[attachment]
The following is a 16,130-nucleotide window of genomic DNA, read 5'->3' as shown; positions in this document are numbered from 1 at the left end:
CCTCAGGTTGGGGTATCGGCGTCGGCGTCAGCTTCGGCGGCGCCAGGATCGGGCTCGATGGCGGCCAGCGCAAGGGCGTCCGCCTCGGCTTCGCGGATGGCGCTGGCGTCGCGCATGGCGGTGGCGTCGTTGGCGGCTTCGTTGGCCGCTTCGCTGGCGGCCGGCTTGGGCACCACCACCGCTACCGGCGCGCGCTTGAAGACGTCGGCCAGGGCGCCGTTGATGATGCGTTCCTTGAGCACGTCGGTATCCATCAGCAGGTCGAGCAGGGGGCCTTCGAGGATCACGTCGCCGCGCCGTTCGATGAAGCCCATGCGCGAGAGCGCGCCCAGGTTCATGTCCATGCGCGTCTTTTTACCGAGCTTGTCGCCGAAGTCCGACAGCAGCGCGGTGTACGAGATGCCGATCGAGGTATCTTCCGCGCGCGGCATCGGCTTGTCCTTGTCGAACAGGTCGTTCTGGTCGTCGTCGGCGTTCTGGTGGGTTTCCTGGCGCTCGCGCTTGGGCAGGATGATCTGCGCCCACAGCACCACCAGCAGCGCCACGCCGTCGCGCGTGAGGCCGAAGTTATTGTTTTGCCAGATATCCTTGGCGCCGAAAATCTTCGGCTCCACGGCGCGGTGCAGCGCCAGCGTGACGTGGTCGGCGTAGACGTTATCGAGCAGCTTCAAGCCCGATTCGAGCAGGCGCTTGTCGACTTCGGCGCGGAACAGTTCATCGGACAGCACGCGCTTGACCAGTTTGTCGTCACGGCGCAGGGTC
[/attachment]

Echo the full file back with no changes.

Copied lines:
The following is a 16,130-nucleotide window of genomic DNA, read 5'->3' as shown; positions in this document are numbered from 1 at the left end:
CCTCAGGTTGGGGTATCGGCGTCGGCGTCAGCTTCGGCGGCGCCAGGATCGGGCTCGATGGCGGCCAGCGCAAGGGCGTCCGCCTCGGCTTCGCGGATGGCGCTGGCGTCGCGCATGGCGGTGGCGTCGTTGGCGGCTTCGTTGGCCGCTTCGCTGGCGGCCGGCTTGGGCACCACCACCGCTACCGGCGCGCGCTTGAAGACGTCGGCCAGGGCGCCGTTGATGATGCGTTCCTTGAGCACGTCGGTATCCATCAGCAGGTCGAGCAGGGGGCCTTCGAGGATCACGTCGCCGCGCCGTTCGATGAAGCCCATGCGCGAGAGCGCGCCCAGGTTCATGTCCATGCGCGTCTTTTTACCGAGCTTGTCGCCGAAGTCCGACAGCAGCGCGGTGTACGAGATGCCGATCGAGGTATCTTCCGCGCGCGGCATCGGCTTGTCCTTGTCGAACAGGTCGTTCTGGTCGTCGTCGGCGTTCTGGTGGGTTTCCTGGCGCTCGCGCTTGGGCAGGATGATCTGCGCCCACAGCACCACCAGCAGCGCCACGCCGTCGCGCGTGAGGCCGAAGTTATTGTTTTGCCAGATATCCTTGGCGCCGAAAATCTTCGGCTCCACGGCGCGGTGCAGCGCCAGCGTGACGTGGTCGGCGTAGACGTTATCGAGCAGCTTCAAGCCCGATTCGAGCAGGCGCTTGTCGACTTCGGCGCGGAACAGTTCATCGGACAGCACGCGCTTGACCAGTTTGTCGTCACGGCGCAGGGTC